When automated chatbots can answer commonly asked questions or provide more information on a topic the lead is already searching, conversational marketing is a way to nurture leads 24/7. 

02. You gain insight into your customer’s wants and needs

Yes, conversational marketing is an exceptional tool for nurturing leads. It can help cut downtime in the sales cycle and supports your sales team even when they’re off the clock. 

But, conversational marketing is also a great tool for your marketing strategy. 

Conversational marketing tactics, from chatbots to SMS messaging tell you quite a lot about who your customers are, and what they want from you. 

There’s a wealth of data to be gained from any conversational marketing campaign, including: 

  • Where your customers are. SMS marketing means you have your customer’s phone numbers. For companies that serve large regions, this can tell you in what areas you’re seeing the most engagement. 
  • When your customers are most engaged. By implementing conversational marketing, you can see when the best time is to engage with your customers. Maybe you get the most chatbot submissions late at night. Or you get a lot of Facebook Messenger inquiries around noon. That’s useful information you can use to better tailor your email marketing delivery times, and even when your sales team makes outreach calls. 
  • What your customers want to know. When your customers are asking their questions in chatbots and through messaging apps, you have documentation of the questions they’re asking most often. You can use this data to inform a more successful content strategy. 
  • Common problems or pain points your customers are experiencing. Conversational marketing can help you identify the areas where leads or prospects are running into problems with your product or service, or what problems they’re looking to solve.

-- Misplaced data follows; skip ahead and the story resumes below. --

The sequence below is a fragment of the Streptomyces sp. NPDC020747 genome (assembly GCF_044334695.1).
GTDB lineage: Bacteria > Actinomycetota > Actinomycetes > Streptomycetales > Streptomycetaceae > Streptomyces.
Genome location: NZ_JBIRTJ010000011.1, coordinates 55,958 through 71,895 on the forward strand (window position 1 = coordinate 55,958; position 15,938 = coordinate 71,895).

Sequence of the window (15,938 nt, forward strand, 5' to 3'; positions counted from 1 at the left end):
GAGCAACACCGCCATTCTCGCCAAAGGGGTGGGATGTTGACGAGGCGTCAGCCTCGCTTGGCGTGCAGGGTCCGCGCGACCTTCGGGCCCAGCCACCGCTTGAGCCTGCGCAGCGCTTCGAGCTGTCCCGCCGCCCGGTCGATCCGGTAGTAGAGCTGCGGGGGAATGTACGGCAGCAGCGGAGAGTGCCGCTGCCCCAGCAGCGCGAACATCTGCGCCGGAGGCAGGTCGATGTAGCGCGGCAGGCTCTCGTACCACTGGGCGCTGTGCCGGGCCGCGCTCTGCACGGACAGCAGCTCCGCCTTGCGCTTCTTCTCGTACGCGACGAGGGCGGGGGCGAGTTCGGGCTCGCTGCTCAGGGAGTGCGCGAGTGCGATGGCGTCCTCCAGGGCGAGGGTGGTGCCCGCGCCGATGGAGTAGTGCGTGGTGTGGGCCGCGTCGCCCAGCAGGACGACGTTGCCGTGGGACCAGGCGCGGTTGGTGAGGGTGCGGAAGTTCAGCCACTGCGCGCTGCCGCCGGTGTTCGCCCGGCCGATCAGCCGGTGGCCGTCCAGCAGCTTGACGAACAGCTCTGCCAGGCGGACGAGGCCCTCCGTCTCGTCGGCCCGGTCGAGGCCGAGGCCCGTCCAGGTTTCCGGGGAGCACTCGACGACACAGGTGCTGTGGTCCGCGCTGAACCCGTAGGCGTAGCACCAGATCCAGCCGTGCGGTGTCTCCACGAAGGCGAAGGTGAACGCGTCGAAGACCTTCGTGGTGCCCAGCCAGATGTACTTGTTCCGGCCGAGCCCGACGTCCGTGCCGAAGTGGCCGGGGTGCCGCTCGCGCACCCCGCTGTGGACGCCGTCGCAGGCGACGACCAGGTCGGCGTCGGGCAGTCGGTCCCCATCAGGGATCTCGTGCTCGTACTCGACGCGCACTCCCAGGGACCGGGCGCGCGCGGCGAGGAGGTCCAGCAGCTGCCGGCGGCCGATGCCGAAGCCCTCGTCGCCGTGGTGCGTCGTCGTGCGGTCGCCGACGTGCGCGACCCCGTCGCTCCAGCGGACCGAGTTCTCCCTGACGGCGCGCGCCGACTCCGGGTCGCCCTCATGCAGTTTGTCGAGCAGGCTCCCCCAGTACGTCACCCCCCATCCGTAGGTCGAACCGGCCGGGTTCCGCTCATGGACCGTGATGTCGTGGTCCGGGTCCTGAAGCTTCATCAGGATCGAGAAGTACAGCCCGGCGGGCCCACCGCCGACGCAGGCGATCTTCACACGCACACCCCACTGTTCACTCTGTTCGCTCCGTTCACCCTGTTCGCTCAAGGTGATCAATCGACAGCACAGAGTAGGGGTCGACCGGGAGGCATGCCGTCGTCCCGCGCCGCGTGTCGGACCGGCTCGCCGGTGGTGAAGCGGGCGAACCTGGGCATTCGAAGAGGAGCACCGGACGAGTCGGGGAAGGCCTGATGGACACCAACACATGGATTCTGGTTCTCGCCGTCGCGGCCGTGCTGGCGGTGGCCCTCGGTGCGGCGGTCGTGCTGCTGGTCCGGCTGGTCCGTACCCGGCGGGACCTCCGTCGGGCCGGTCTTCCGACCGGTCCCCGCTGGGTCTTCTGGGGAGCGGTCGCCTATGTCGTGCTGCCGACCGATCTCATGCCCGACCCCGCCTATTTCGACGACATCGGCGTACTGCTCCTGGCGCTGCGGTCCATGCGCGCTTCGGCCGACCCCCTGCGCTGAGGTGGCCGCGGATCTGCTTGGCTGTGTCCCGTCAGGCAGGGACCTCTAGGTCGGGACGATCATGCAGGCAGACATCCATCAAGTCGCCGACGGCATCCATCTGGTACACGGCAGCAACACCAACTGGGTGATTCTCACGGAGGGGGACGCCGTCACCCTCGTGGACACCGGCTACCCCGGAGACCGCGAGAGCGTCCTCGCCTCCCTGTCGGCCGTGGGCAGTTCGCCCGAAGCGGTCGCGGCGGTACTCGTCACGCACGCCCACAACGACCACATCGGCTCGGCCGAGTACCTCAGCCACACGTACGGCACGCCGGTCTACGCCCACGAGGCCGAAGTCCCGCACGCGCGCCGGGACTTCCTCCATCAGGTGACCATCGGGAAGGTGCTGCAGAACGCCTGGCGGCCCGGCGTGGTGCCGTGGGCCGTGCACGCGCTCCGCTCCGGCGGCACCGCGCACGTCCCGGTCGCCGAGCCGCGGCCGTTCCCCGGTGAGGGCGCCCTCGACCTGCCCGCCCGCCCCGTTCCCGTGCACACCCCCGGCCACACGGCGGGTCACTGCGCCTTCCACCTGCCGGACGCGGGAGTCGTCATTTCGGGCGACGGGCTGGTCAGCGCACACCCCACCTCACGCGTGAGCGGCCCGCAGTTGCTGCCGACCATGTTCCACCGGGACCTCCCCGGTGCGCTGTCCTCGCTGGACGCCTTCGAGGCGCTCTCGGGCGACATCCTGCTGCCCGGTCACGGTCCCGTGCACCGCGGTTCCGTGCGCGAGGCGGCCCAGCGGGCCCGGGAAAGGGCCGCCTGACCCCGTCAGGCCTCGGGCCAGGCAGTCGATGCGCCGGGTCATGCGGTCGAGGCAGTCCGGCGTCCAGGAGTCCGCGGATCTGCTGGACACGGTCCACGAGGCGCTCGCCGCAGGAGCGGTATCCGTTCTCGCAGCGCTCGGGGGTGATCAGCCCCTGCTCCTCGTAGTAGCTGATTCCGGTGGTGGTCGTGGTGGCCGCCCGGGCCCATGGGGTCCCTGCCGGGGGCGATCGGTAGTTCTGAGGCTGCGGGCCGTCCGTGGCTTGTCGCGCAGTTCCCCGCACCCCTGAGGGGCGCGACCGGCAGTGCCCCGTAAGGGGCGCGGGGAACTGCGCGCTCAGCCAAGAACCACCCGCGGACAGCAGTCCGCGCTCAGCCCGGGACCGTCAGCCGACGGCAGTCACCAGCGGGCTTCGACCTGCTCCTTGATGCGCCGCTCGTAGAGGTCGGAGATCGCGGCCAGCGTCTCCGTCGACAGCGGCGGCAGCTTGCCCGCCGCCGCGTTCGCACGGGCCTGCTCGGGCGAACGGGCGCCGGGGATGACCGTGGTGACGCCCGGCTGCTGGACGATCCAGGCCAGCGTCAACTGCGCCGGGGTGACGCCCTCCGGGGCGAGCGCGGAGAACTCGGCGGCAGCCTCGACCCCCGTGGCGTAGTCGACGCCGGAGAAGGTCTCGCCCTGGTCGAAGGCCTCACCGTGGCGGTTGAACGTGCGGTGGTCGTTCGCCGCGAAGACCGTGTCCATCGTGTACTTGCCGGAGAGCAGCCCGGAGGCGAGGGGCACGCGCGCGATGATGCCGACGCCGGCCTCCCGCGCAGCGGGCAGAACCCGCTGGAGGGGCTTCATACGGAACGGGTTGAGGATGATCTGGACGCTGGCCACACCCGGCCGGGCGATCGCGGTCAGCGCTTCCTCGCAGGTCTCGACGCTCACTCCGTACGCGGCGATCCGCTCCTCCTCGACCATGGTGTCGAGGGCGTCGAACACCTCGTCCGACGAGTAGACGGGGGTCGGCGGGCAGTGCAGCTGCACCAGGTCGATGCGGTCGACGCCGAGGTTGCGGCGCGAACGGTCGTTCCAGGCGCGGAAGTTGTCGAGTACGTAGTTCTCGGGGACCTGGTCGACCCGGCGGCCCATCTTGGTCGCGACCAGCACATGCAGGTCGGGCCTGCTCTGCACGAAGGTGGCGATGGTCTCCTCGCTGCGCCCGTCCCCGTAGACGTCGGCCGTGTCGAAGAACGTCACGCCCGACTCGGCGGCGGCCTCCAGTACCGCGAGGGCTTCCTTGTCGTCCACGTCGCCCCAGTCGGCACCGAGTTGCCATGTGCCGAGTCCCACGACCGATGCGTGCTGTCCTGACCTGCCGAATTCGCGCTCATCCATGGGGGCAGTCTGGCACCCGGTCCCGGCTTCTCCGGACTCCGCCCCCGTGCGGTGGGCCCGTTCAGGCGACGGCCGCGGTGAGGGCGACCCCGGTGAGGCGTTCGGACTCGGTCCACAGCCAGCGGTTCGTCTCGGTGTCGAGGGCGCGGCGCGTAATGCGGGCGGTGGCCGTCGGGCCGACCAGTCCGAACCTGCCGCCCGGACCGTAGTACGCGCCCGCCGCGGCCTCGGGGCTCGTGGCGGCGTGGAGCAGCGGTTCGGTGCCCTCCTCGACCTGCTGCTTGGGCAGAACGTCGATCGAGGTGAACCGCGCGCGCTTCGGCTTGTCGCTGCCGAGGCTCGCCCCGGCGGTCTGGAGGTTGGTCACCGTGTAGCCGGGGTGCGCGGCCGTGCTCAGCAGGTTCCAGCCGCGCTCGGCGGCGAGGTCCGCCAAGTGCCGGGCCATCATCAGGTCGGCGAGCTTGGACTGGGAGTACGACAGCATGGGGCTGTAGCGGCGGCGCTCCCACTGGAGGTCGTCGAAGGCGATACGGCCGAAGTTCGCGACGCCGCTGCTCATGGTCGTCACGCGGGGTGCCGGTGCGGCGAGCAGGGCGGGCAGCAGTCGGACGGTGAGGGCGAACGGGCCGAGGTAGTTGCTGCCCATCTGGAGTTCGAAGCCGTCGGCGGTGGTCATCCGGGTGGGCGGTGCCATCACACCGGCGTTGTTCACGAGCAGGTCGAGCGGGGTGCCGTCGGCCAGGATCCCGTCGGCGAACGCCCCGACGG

03. Build relationships with reliable positive interactions

There’s a classic marketing statistic that says it takes anywhere from 6-10 touches with your company for a lead to make a purchasing decision. 

In each of those 6-10 touches with a lead, they need to have a positive experience. Every time they encounter your company, from your messaging to your marketing and sales interactions, your email marketing, and even your content marketing, the message you deliver should provide a positive experience and some sort of value for the lead. 

Conversational marketing is an exceptional way to build customer relationships by delivering reliable, value-added positive interactions. Basically, you need to make those leads like you.

And you do that by delivering the information they want or that is helpful to them.

If you’re implementing conversational marketing in a way that is enhancing your customer’s experience with your company — rather than being disruptive — you’re helping move that lead towards a sale.

Conversational marketing is inherently nurturing if you’re doing it right.

You are connecting with each customer on a one-to-one level which is very much a relationship-building interaction. When you’re solving each lead’s specific and personal pain points with great content and helpful service, you’re building those positive relationships that will not just lead to a sale, but that can also convert that customer into a promoter for your brand. 

2 Easy Ways to Implement Conversational Marketing Right Now

So we’ve talked a little bit about what conversational marketing is, and why it’s useful. If you’re interested in implementing conversational marketing, but aren’t sure where to start, here are two easy ways you can get started now. 

A Welcome Chatbot

Live chat can feel a little intimidating if you’re just starting your conversational marketing campaign. Take it down a notch by just building a “welcome” or “sign up for our newsletter” chatbot that can go anywhere on your site.